Catch Adam Milne while you can - history says he won't be around for very long.
Producing really quick bowlers has never been easy in New Zealand cricket, but it's a doddle compared with the success rate of keeping them in fine form and fettle. Milne is quick all right, and his career is unlikely to hang around either.
The few express merchants who have come along either crashed to injury or weren't good enough. At the head of this list is Milne's national mentor, Shane Bond, whose superb but abbreviated career because of injury is one of the biggest disappointments ever in New Zealand sport. Simply bowling fast isn't good enough. You've got to know how to use and sustain it.
Shoaib Akhtar, Dennis Lillee, Jeff Thomson, Fred Trueman, Harold Larwood, Waqar Younis, Malcolm Marshall, Allan Donald ... to look at the tip of a very hot iceberg. Fabulous fast bowlers make fabulous cricket. Throw in reverse swing, Younis-style, and the bouncers and there is the potential for fascinating mayhem.
But New Zealand's contribution to this has been in permanent reverse, apart from when Sir Richard Hadlee let a few rip and Bondy's body was holding up. And for all of the greats around the world, there are many heralded hurlers who fell short of predictions - launching rockets doesn't automatically launch a significant career.
This category includes an English county bowler named Duncan Spencer, about the only quick to give the scary West Indian batsman Viv Richards a hurry-up. Spencer's first-class games could be counted on the fingers of four hands and he ended up banned for using a drug to deal with crippling back pain.
More prominently and relevantly, West Indian Ian Bishop - a commentator on the current tour - was a victim of the fast bowler's injury curse.
Aussie Shaun "Wild Thing" Tait is a classic modern-day tale of a super-quick bowler going into a super-quick tailspin.
If Milne wants a long and prosperous career, he might need to think in a radical way. Maybe he could skip town for a while and try to get a professional gig in Australia or South Africa, where conditions and traditions give him a better chance to establish his career.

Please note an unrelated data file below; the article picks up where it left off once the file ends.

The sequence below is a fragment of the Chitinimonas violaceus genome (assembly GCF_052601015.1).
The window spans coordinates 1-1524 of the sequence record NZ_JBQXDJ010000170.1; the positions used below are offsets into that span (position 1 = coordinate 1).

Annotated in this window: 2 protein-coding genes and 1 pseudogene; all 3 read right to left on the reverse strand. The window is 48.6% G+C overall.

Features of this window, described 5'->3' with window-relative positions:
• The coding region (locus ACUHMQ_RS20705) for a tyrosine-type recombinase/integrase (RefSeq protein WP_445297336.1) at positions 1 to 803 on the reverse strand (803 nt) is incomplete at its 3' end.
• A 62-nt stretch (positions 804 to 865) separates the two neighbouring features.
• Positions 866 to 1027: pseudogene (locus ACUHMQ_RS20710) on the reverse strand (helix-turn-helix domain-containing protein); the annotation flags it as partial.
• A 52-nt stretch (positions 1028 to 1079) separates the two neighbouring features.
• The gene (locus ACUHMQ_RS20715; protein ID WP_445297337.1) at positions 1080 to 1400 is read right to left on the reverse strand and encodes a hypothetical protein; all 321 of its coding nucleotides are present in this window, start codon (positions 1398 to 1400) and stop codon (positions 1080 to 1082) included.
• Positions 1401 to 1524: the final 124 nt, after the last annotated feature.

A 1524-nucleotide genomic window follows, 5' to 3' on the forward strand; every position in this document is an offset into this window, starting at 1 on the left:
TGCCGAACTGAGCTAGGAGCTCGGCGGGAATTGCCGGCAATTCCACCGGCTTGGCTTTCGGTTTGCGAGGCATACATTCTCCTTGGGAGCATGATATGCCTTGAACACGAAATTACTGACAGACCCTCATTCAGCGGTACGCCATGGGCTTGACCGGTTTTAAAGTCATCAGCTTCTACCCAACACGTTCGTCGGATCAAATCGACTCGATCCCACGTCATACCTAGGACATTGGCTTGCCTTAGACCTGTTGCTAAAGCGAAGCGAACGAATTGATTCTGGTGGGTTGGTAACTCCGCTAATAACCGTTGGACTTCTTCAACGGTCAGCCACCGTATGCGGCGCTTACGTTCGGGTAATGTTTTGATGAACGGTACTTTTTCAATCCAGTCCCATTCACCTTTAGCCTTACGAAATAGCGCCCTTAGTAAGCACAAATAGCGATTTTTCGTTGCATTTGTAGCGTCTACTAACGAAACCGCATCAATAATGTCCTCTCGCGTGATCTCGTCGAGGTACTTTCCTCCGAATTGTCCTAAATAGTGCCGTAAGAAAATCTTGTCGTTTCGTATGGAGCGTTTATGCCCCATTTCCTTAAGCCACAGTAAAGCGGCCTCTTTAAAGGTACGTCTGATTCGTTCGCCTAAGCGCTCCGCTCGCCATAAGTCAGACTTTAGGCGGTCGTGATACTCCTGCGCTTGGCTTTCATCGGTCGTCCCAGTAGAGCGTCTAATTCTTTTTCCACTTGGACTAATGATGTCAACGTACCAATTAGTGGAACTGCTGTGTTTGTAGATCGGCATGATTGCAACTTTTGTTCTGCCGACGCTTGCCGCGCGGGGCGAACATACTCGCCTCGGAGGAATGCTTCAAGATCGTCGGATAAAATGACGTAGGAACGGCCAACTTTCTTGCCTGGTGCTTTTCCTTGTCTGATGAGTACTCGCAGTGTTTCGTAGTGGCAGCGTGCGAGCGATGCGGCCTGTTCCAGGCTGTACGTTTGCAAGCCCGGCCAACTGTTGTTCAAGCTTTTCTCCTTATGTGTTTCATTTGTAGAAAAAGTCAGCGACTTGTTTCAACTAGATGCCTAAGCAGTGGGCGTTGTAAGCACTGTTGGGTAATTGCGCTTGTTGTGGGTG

The New Zealand selectors might consider only considering Milne when things are absolutely in his favour - it is a legitimate concept in test and limited-over cricket to prevent his mind and body getting flogged.
It would be fantastic to see him succeed, especially in the test arena. With Ish Sodhi forging a career at the same time, New Zealand has a ticket for the winning quinella - a speedster and a leggie. The odds are heavily stacked against both, sadly.
Why don't quick bowlers emerge and succeed in New Zealand? Tradition is one reason - kids lack an out-and-out paceman to emulate. This is a reason put forward to explain why Pakistan produces outstanding pace bowlers and India doesn't.
Added to that, wickets in New Zealand are not so responsive to fast bowling - ground and atmosphere favour movement instead.
Our national characteristic is another. Brutal attitudes are a hallmark of South African and Australian cricket, and the finest fast bowlers don't tend to be shrinking violets. The impressive line of Pakistani pacesetters have a certain swagger to them.
Still, how wonderful to hear the 21-year-old Milne has no intention of dialling his speed back, that a reason for getting up in the morning is to bowl as quick as he can. Not so great to note that he's already had injury problems, although his back has escaped the curse so far.
The good news is we can live in hope. The bad news is that Milne will probably end up being talked about in the same breath as "Broken" Brendon Bracewell and Co in 20 years' time, when another young wild thing has temporarily got the adrenaline rushing.